By Jim Daly
Netroots Nation participants were greeted by a 24/7 sidewalk occupation by Occupy Providence that started when the annual conference began on Thursday afternoon, June 7, at the Providence Convention Center, and continued until the conference’s ending on Sunday, June 10.
Netroots Nation is a collection of liberal Internet bloggers, news reporters and other individuals who play a major role in national political social networking. This conference was an opportunity for those who had been writing about political issues to interact with one another and with prominent politicians on the Left.
Members of Occupy Providence set up sleeping bags, protest signs, and an info desk outside the Convention Center to attract those attending the conference and focused on three themes: no bailout for 38 Studios, the bankrupt gaming company founded by Red Sox pitcher Curt Schilling that owes the state of Rhode Island millions of dollars; Tax the Wealthy; and an economic development and recovery plan that involves Solidarity not Austerity.
Protesters, passers-by and Netroots folks engaged in daily working group meetings, general assemblies, and community discussions. Every night ended with a People’s Open Mic, where all Occupiers were welcome to tell their stories, explaining why they were members of the movement and how the movement had affected them.
There were Teach-ins on Thursday and Friday afternoon centering on issues of economic inequality, student debt and environmental destruction. Many of the problems addressed in these public forums could be resolved, speakers and participants agreed, if the richest individuals in the nation were taxed at a higher rate. Rather than taxing those who can afford to pay higher taxes, our elected representatives engage in austerity measures and cut social programs for those who need them. This exact type of economic injustice is what Occupy Providence highlighted during the weekend’s twenty-four hour protest.
The Netroots conference could not have taken place at a more politically charged time in Providence, as it was held only weeks after 38 Studios failed. Many of the liberal Internet bloggers inside the Convention Center have long expressed outrage at the economic injustice prevalent in American society. The situation surrounding the recently shattered 38 Studios is a perfect example of this injustice and Occupy Providence shed light on the scandal during the Netroots conference. Schilling was given $75 million dollars by the State of Rhode Island with the expectation that his venture would create job opportunities for Rhode Island workers— but his venture failed. Occupy Providence shared the outrage felt by the community at seeing Schilling, a man with no experience in running a large business, given so much job relief money simply because he was famous and wealthy.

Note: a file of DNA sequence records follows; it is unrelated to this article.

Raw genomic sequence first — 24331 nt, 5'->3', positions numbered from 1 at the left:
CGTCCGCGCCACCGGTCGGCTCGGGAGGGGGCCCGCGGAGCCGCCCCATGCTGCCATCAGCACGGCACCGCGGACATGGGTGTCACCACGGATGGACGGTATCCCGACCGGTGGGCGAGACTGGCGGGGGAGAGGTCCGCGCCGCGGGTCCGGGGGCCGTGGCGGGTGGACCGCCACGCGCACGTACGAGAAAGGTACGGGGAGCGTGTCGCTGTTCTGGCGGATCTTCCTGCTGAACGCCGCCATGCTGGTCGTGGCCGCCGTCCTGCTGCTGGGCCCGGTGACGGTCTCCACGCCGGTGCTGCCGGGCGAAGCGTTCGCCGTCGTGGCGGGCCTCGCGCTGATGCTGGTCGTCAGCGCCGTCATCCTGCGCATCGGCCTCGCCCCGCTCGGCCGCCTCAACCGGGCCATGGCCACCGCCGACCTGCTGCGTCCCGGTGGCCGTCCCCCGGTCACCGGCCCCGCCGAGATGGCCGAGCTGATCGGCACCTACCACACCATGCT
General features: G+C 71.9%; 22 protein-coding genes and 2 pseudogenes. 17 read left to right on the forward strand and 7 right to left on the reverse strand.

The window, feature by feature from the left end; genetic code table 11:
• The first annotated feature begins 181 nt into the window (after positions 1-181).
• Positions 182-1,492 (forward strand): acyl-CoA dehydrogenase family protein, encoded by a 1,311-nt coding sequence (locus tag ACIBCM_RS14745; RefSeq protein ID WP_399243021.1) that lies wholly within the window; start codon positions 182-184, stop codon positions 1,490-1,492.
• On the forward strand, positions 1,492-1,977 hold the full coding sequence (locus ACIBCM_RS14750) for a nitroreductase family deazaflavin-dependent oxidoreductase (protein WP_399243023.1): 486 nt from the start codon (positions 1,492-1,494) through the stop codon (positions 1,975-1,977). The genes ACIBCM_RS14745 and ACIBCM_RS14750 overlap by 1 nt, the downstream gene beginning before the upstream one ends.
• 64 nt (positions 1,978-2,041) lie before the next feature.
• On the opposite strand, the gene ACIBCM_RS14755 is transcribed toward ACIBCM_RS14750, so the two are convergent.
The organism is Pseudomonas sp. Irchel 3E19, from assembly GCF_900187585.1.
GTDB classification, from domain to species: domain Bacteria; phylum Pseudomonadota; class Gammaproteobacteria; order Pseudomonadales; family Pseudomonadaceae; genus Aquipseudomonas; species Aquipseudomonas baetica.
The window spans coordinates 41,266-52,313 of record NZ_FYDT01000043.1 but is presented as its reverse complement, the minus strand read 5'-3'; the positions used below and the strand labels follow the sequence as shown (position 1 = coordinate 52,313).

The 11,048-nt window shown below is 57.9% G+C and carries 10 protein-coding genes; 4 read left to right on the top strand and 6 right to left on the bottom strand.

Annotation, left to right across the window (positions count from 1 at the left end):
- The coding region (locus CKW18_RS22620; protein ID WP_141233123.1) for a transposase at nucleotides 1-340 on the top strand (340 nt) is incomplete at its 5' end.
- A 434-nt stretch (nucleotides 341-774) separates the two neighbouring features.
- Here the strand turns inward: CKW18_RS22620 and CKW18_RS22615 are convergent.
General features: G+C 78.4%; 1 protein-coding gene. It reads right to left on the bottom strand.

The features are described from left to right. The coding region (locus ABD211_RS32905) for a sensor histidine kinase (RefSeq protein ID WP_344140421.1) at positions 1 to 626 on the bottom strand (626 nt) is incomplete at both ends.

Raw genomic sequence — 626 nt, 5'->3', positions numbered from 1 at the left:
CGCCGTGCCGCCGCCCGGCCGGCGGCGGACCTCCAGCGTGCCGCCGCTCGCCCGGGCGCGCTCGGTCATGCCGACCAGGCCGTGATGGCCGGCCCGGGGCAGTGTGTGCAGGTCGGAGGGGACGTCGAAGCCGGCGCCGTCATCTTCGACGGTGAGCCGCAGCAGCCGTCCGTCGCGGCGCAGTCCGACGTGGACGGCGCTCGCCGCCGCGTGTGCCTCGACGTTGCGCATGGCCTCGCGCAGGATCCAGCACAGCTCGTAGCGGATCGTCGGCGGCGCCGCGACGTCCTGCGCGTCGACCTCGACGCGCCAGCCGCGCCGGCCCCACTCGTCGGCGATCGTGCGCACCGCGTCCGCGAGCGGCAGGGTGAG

Occupy Providence organized protests throughout the weekend. On Friday protesters marched to 38 Studios to make chalk outlines representing the “Dead on Arrival” jobs that Curt Schilling’s company had “brought” to Rhode Island. Occupy Providence then marched to the State House where they delivered a petition to the Governor’s office to stop the bailout of 38 Studios.
Occupy Providence members were ejected from the State House by police officers, despite being told they could stay if they were quiet. Representative Teresa A. Tanzi left the House floor to defend the protesters against the police but they ignored her as well.
On Saturday Occupy Providence held their biggest march of the weekend with around 75 people taking to the streets. Their first stop was again 38 Studios, to denounce the state’s ill-considered financial support for this failed venture. The activists then continued their march to the State House, drawing chalk outlines of bodies representing 38 Studio’s D.O.A. jobs.
Protesters then marched through the Providence Place Mall, where they had a tense confrontation with the police. Mall security officers unsuccessfully attempted to push protesters out of the Mall. Outraged at Occupy Providence’s exercise of its freedom of speech, the head of security called the police to have the marchers arrested. Ten peaceful protesters were detained while other members of Occupy Providence stood across the street awaiting their detained friends’ release and mic checked the police. After a few tense moments the protesters were released. One had suffered a sprained arm as a result of the police’s aggressive arrest. A community healing discussion followed that symbolized the unity that Occupy Providence has maintained even during its most intense political protests.
I, the author of this article, was one of the individuals who helped plan and also participated in this four-day, three-night, twenty-four hour protest. This protest was, in my opinion, one of the most beautiful political actions our organization has seen to date. The weekend-long protest has increased the number of faces that I will think of when I need strength and inspiration. I formed many new friendships and strengthened old ones. I want to give a special thank you to those who stayed with us from Occupies in Connecticut, Texas and Tennessee.
By the time we packed up our sleeping bags on Sunday our movement had grown in maturity, productivity and unity. It seems to me that our movement is beginning to take a first of many steps toward being capable of dealing with issues, both internal and external, that have held us back. I am confident of our ability to continue to grow stronger now that the Sidewalk Occupation has ended.